The poet said directly to Tobor, "I've struck a chord here. I assume you agree?" It was more question than statement.
Tobor stood up, took a deep breath, and bellowed, "VERMILION!"
The man straightened up as if he'd been slapped. "Huh?"
"Okay?" He stared at Tobor, and two giggles rose from somewhere in the front row.
Tobor stared back, but the poet seemed unable to appreciate Tobor's enthusiasm for the word. Of course, how could he? Tobor realized the poet could not see into Tobor's mind.
Tobor said, "Please, is poet going to recite poem?"
Several in the crowd tittered.
The poet said, "I'm afraid you missed the main reading, coming in late as you did. But, yes, I planned to read one more in closing!"
Tobor sat down.
The poet paged through a book on the podium as if he had not planned which final poem to read. He stopped paging, considered for a moment, then said, "Someone at lunch today mentioned this poem, which is a bit long but is probably worth reading. It won an award from the APR - the AMERICAN POETRY REVIEW - and is called "The Undulation."
He read, and the words slowly filled the room, pausing, tumbling, rushing, slowing, continuing on unstoppably, reminding Tobor of a river he'd seen flooding, uncontrollably rising until an entire village was engulfed. Six minutes into the poem, the man wearing a suit got up and left. Three heads had fallen onto chests as their owners apparently slept, but the other heads in front of Tobor seemed aimed at the speaker, rapt with attention.
"Circles in the nether gate of Rome," the poet intoned, "the fulsome fuming of priapic noise."
Tobor looked through a window outside. Darkness had fallen, utter blackness. In fact, it seemed as if blackness were filling the room and attempting to enter Tobor's mind. Tobor would have also left with the gentleman except for an injunction in his compendium of earthly social mores. So he sat and let the man's voice disrupt the tranquility of silence for 13 minutes, 20 seconds, but for Tobor, individual words had ceased mattering after the first three minutes.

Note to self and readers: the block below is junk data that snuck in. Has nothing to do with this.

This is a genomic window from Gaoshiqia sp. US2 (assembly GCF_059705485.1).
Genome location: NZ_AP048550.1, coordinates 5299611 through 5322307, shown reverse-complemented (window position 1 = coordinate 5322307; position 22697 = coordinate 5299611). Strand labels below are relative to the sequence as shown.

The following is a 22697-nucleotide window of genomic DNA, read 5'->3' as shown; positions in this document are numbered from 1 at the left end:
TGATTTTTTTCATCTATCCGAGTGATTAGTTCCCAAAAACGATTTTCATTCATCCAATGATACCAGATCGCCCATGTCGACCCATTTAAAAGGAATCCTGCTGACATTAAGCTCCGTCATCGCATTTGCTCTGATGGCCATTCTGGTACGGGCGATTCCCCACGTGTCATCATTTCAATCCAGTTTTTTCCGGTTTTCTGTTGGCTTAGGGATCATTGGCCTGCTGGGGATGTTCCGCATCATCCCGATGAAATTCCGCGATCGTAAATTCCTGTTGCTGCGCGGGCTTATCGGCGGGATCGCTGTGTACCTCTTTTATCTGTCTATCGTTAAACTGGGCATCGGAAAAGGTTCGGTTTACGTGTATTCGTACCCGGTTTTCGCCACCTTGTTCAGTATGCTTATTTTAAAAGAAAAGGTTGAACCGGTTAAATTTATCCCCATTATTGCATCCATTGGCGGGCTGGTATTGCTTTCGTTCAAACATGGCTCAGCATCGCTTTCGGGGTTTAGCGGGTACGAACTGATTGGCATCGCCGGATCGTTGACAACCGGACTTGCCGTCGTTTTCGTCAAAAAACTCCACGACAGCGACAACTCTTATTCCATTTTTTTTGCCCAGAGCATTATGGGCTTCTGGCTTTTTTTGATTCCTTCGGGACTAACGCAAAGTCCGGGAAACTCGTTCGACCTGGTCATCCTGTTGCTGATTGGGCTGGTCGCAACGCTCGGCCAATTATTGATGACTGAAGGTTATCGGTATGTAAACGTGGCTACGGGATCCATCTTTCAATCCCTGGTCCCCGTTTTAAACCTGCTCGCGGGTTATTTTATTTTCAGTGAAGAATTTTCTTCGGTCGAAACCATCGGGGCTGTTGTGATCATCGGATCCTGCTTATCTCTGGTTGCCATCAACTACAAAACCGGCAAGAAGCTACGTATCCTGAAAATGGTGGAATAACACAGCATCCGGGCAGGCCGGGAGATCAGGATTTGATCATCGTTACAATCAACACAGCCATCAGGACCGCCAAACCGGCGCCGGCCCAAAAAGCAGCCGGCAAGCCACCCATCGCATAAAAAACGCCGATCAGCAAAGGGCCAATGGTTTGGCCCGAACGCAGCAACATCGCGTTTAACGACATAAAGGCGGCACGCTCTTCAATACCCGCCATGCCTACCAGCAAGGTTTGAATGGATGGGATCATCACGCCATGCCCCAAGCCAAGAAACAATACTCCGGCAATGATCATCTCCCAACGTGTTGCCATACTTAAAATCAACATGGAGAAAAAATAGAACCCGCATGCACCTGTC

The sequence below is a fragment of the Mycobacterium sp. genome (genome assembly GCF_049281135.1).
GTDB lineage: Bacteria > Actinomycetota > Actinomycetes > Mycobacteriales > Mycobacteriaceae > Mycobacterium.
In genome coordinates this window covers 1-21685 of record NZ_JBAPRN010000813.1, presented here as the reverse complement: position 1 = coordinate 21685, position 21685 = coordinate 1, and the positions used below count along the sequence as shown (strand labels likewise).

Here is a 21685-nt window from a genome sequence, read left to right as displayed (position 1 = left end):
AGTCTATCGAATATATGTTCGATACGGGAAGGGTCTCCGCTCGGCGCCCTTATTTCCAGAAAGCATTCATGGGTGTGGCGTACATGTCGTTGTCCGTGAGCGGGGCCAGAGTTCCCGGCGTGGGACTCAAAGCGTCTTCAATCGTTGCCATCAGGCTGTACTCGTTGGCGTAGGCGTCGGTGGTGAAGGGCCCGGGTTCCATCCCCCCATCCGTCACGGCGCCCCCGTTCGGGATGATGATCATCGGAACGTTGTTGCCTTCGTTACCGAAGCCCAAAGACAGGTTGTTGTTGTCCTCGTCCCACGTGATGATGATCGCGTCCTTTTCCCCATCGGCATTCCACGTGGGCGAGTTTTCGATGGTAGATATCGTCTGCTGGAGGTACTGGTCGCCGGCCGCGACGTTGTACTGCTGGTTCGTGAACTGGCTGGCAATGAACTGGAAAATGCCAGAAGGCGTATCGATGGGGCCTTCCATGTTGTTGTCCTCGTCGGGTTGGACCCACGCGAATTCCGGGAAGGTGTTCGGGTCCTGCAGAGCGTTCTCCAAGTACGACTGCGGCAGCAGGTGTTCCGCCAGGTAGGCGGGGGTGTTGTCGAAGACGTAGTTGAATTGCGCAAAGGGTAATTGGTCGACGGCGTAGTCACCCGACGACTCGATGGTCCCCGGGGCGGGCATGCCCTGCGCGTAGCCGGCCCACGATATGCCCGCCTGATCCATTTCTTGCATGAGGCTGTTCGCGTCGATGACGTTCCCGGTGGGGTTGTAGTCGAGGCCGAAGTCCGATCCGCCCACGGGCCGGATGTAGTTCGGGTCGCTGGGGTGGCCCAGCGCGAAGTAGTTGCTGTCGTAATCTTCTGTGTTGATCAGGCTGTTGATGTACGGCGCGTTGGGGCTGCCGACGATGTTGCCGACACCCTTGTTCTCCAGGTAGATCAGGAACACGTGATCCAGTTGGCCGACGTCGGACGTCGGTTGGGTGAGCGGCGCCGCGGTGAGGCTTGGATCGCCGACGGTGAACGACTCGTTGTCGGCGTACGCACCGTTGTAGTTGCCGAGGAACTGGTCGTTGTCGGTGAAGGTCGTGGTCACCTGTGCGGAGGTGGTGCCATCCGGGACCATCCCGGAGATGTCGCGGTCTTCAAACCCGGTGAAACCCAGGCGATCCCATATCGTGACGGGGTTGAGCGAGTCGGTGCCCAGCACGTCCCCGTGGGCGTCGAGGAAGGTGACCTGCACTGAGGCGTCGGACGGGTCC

A few silent moments fell over the room. Then the audience began applauding, and the noise gained intensity until only Tobor's hands were motionless. The people stood. Tobor remained sitting. When the people sat, there were cries of "Beautiful!" "Too much, man!" "Like a collage."
As the people sat, Tobor stood. He was puzzled. Did these people understand the poem? Was there a hidden code he himself was unable to decipher?
The comments and movements ceased when the poet pointed over the podium at the only standing figure and said, "Yes?"
"I understand most words, most phrases, most clauses, but sometimes not. Understand no sentence though. You explain?"
Several audience members laughed, prompting the poet to smile. "I write them. I don't explain them."
A young man in front turned his head and said, "Explaining a poem is the reader's job."
A man with long, blond hair, stood, stretched his arms, put hands on hips, turned around to face Tobor, and said, "If you got to ask what it means, you'll never understand."
Tobor sympathized with the man's intensity. "Thank you. All right, I explain poem. Incoherent, confused, not clear."
There were several slurred comments. The blond man shook his head.
"Thank you!" boomed the poet's voice, drawing everyone's attention back to him. "That honest reaction may catch the poem's theme about lack of meaning. That life is confusion."
"Everything have meaning," Tobor said, "like you say yourself before."
"I see what he means!" said another man in the front row, standing. He turned a smiling face toward Tobor, who could see now that the man was middle-aged and wore tan corduroy trousers, white tee shirt and brown safari jacket with patches on the elbow. The man glanced up to the stage at the poet. "My advanced creative writing class has covered this very theme while we studied your work."
A young woman with long dark hair raised her right hand. When the poet nodded toward her, she said, "We learned how your poems show that language is insufficient? Dr. Fancy's essay argues that this motif is your main theme."
The poet nodded. "That does seem to be a fair assessment."
The man in the safari jacket said, "To be exact, my essay, which by the way ran in the APR also, repeatedly points out that language is inadequate for complex thought, and ultimately that language traps us."
The poet smiled. The teacher, his student, and the blond-haired man sat. Tobor continued standing.
The poet looked at him and said, "So you seem to have successfully apprehended the poem."